- Title: HAITI: Few signs of hope for tent camp-bound family one year later
- Date: 11th January 2011
- Summary: (SOUNDBITE) (Creole) FEDOR CINE SAYING: "There is no improvement. It is worse. There is no change. They are not doing anything for the people. Everyone lives in tents. If there were some change, we would not be living in tents for so long." GENERAL VIEW OF AREA WHERE THE CINE FAMILY HOME COLLAPSED FAMILY MEMBERS WALKING AMONGST THE RUINS OF THEIR HOME VARIOUS OF RUINS OF THE CINE FAMILY HOME MOTHER OF FAMILY, ANISE SAINEE, LOOKING THROUGH RUINS OF HOME VARIOUS OF FAMILY MEMBER SITTING WITH BABY IN RUINS OF HOME RUINS OF HOME ANISE SAINEE SITTING WITH HER GRANDDAUGHTER IN THE RUINS OF THE FAMILY HOME (SOUNDBITE) (Creole) MOTHER OF FAMILY, ANISE SAINEE, SAYING: "If my home hadn't been destroyed as it is now, totally destroyed, my granddaughter would have a better life. But now I cannot give her anything because everything is lost." GENERAL VIEW OF MARKET WHERE FAMILY GETS ITS FOOD ANISE SAINEE ARRIVING TO MARKET VARIOUS OF FRUIT AND VEGETABLE VENDORS VARIOUS OF ANISE SAINEE SHOPPING
- Embargoed: 26th January 2011 12:00
- Location: Haiti, Haiti
- Country: Haiti
- Topics: Disasters / Accidents / Natural catastrophes
- Reuters ID: LVAAUOLJXLGU9JR7AX98SPFMA5YI
- Story Text: Each bleak day bleeds into the next bleak day for Fedor Cine and Anise Sainee, elderly Haitian grandparents struggling through the long days that have defined their lives since last year's earthquake forced them out of their home and into a tent camp.
Sixty-two-year-old Cine and 54-year-old Sainee live with their 11 children and grandchildren in a ramshackle shelter in a camp near the collapsed presidential palace.
The camp is widely known as Touissant, due to a statue that presides over the tent city of the revolutionary Touissant Louverture, who headed the slave revolt that led to Haiti's independence and founding as the world's first black republic in 1804.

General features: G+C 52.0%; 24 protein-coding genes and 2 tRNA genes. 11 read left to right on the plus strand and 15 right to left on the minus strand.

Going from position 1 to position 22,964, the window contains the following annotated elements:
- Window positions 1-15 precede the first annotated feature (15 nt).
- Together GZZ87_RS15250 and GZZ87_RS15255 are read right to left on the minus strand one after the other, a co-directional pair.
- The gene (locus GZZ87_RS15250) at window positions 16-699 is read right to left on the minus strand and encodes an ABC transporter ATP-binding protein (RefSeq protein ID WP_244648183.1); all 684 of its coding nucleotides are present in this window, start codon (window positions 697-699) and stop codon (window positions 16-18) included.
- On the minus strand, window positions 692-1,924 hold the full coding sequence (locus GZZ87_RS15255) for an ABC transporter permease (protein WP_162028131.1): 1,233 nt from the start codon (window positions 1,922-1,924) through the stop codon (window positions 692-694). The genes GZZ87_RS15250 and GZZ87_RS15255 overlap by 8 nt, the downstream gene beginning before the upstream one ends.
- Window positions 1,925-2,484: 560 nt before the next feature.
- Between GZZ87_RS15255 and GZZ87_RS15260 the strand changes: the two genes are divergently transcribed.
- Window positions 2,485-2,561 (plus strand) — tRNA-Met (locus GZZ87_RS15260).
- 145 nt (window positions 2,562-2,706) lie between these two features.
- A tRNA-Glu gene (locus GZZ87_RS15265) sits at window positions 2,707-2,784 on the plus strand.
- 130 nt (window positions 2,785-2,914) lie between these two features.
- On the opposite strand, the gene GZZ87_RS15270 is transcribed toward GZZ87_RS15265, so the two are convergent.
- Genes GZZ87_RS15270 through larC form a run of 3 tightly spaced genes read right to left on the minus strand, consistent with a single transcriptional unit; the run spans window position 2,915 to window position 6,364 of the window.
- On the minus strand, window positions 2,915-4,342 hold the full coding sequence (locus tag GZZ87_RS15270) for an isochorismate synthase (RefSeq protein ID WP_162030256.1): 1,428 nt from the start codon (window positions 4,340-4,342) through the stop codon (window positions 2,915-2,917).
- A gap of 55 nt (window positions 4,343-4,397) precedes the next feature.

A strong stench of excrement and urine drifted up from a sewer in front of the family's tent, with its corrugated tin roof and dirty plastic sheeting stamped with the slogan "U.S. Aid from the American People." The air was thick with the sour smell of nearby latrines.
Cine said the family's desperate trek to the tent camp last January 12 amid the darkness and chaos of the earthquake left them with few options.
"I don't have any other place. It's here that I live, obligated to hold my nose to drink the water. It is not because I like to be here, it's that I have no choice. When I came here on January 13, I woke up here, near the hole (sewer). After I built this tent, people spent the entire day throwing out dirty water here. If I have not gotten cholera, it is because God is protecting me," said Cine.
The cramped, squalid lifestyle the family lives in is a common story among tent camp residents throughout Haiti. Many wonder why they are still living in camps one year later, and question the response of the government and international community. In recent weeks, protesters have taken to the streets shouting out against the government of Rene Preval, who has been widely blamed for what many see as a slow recovery.
For Cine, little has gone in the right direction over the past year.
"There is no improvement. It is worse. There is no change. They are not doing anything for the people. Everyone lives in tents. If there were some change, we would not be living in tents for so long," he said.
He said he had voted in November's presidential election, but seemed to hold out little hope for a better future after losing his job as a Port-au-Prince street sweeper four years ago.
It is not a widely held sentiment, perhaps. But Cine said he yearns for the days of the Duvalier family dictatorship, before what he sees as Haiti's failed experiment with democracy when fiery former Roman Catholic priest Jean-Bertrand Aristide took office in 1991 as Haiti's first freely and fairly elected president.
Cine had nothing to say about human rights abuse under Duvalier and the dreaded Tontons Macoute, the notorious family death squads. But he is not alone in voicing frustration with efforts to establish a stable democracy in Haiti.
Over the weekend, the family made a visit to the ruins of their former home on the outskirts of Port-au-Prince. Piles of crumbled rubble lay among broken walls, and the scene brought tears to Sainee's eyes.
"If my home hadn't been destroyed as it is now, totally destroyed, my granddaughter would have a better life. But now I cannot give her anything because everything is lost," she said.
Sainee has complained of not feeling well for two months now. She said she and her family usually eat just one meal a day and she sees little hope for a better future. "I can only count on God," she said.
"All of the family is malnourished because we don't have money and we are very poor. There is no one who can help us, none of my relatives - only my son helps us when he as work. My future is totally uncertain," she said.
So as the hours passed and a sultry Haiti afternoon settled onto the tent camp, the family gathered around their shelter, idly talking, staring, wondering and waiting.
- Copyright Holder: REUTERS
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